According to the "Power Index" a report by Global Fire Power, the United States military surpasses by far, every nation and on all levels. The US has the manpower, the land systems, air power, naval power, resources, logistics and finances. Despite increase military spending, China is ranked third following US and Russia. In fact, when it comes to military spending, the US far surpasses China's spending, in 2013, the US military spending reached a staggering $640 billion, comparing to $188 billion spent by China.
Asia is indeed not a political or diplomatic threat to the US. It is not even an economic threat as things stand today, but could potentially be in the future. Form Washington's perspective, Asia must therefore be contained because it can become a serious challenger to US economic interests if left unchecked.
The core of US power today lays in its economic superiority and advanced military and technology. In order to fend off competition from Asia, it is important for the US to preserve its economic domination. Understanding this, puts US actions in the Middle East into perspective, and provides a good indicator of its future maneuvers. Washington is not prepared to let go of its influence. The strategic partnership of US and regional allies are repeatedly emphasized, and despite rocky periods, and clear disagreements on US policy following the Arab Spring, the US continues and will continue to play a crucial role in region.
Change the nature of involvement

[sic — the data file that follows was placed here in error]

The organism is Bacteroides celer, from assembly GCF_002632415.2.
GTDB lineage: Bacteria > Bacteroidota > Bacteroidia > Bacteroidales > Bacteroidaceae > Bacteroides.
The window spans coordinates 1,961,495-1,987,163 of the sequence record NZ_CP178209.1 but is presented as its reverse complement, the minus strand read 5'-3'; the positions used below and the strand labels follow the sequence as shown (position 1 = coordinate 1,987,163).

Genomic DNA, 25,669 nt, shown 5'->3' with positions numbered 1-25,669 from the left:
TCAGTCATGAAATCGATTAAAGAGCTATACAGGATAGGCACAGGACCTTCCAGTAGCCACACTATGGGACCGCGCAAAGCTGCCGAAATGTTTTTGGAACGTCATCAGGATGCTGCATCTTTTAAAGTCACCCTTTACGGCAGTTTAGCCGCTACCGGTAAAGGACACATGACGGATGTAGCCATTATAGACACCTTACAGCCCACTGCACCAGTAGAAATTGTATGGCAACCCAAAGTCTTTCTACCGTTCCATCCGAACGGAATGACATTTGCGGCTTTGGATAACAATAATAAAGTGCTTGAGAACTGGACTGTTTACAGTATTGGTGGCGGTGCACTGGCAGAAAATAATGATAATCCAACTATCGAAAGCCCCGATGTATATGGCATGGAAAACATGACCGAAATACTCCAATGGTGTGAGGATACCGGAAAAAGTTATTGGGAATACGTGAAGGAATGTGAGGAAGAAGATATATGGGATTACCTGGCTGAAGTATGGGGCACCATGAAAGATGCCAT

What will change is the nature of this involvement in the region. From front and center, such Operation Desert Storm and the 1993 US invasion of Iraq, to a much more underplayed role.
As the national security strategy outlines, the US doesn’t plan on carrying out its goals by waging large scale missions. Rather, it will press its allies to do so on its behalf while it takes the back-seat. In a way, this strategy has already been implemented, in Libya, where European and Arab allies took the lead. The inactive role of the US in Syria is another example of the US pursuit of this strategy. At the same time, US defense companies are securing themselves lucrative business deals. By taking a step back from the Middle East, the US is prepared to let competition between countries in the region happen naturally. It is this precise competition that creates balance of power, that is most important to American interests.
The US is not only planning to scale back on direct military intervention, it is also developing new technologies to better fit the new landscape. For example, the US defense ministry is pouring money into anti-access/area denial operations (A2/AD), cyber security research, Surveillance and Reconnaissance. At the same time, the new US military strategy is geared towards reduction of nuclear arsenal, and a major scaling back on operations, focusing instead on operation of a smaller, leaner force that is easily restarted and mobilized.
The future of warfare will be a lot less grand and intrusive than it has been in the past, but not necessary any less destructive. The GCC states must carefully monitor these changes in order to insure that the military powers they are investing in, are in part with new changes. At the same time, GCC countries are best served by shifting their focus on the region, establishing new alliances and strengthening existing ones. Mending forces with regional powers, will also help to preserve their interests and coup with changing realities.